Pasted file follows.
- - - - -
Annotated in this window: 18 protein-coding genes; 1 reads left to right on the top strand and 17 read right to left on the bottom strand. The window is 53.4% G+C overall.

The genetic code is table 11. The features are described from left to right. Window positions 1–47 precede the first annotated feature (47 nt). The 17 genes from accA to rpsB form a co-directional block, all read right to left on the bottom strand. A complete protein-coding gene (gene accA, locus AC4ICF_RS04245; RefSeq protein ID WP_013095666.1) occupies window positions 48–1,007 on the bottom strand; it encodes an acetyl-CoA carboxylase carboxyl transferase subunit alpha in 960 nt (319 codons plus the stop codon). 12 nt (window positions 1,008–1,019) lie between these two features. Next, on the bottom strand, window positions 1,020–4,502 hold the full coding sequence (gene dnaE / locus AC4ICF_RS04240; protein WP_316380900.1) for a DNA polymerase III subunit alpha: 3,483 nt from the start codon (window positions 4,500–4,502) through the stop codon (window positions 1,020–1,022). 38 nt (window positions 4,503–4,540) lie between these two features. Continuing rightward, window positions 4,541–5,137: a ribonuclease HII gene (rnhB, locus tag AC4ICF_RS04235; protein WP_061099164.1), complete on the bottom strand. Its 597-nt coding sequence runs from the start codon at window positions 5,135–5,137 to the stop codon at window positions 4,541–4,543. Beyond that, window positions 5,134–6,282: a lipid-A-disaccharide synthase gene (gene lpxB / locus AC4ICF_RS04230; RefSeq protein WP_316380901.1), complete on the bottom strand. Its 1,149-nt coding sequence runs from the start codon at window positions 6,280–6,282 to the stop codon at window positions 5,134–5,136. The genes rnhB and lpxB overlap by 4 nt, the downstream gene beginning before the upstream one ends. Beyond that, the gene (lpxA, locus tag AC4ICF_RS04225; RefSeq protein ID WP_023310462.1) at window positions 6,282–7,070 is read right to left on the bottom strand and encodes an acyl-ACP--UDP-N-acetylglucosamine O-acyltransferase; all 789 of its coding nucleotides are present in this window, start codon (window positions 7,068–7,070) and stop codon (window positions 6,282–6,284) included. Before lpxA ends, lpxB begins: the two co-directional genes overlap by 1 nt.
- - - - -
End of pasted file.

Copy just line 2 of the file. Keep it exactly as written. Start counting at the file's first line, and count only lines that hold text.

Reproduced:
The genetic code is table 11. The features are described from left to right. Window positions 1–47 precede the first annotated feature (47 nt). The 17 genes from accA to rpsB form a co-directional block, all read right to left on the bottom strand. A complete protein-coding gene (gene accA, locus AC4ICF_RS04245; RefSeq protein ID WP_013095666.1) occupies window positions 48–1,007 on the bottom strand; it encodes an acetyl-CoA carboxylase carboxyl transferase subunit alpha in 960 nt (319 codons plus the stop codon). 12 nt (window positions 1,008–1,019) lie between these two features. Next, on the bottom strand, window positions 1,020–4,502 hold the full coding sequence (gene dnaE / locus AC4ICF_RS04240; protein WP_316380900.1) for a DNA polymerase III subunit alpha: 3,483 nt from the start codon (window positions 4,500–4,502) through the stop codon (window positions 1,020–1,022). 38 nt (window positions 4,503–4,540) lie between these two features. Continuing rightward, window positions 4,541–5,137: a ribonuclease HII gene (rnhB, locus tag AC4ICF_RS04235; protein WP_061099164.1), complete on the bottom strand. Its 597-nt coding sequence runs from the start codon at window positions 5,135–5,137 to the stop codon at window positions 4,541–4,543. Beyond that, window positions 5,134–6,282: a lipid-A-disaccharide synthase gene (gene lpxB / locus AC4ICF_RS04230; RefSeq protein WP_316380901.1), complete on the bottom strand. Its 1,149-nt coding sequence runs from the start codon at window positions 6,280–6,282 to the stop codon at window positions 5,134–5,136. The genes rnhB and lpxB overlap by 4 nt, the downstream gene beginning before the upstream one ends. Beyond that, the gene (lpxA, locus tag AC4ICF_RS04225; RefSeq protein ID WP_023310462.1) at window positions 6,282–7,070 is read right to left on the bottom strand and encodes an acyl-ACP--UDP-N-acetylglucosamine O-acyltransferase; all 789 of its coding nucleotides are present in this window, start codon (window positions 7,068–7,070) and stop codon (window positions 6,282–6,284) included. Before lpxA ends, lpxB begins: the two co-directional genes overlap by 1 nt.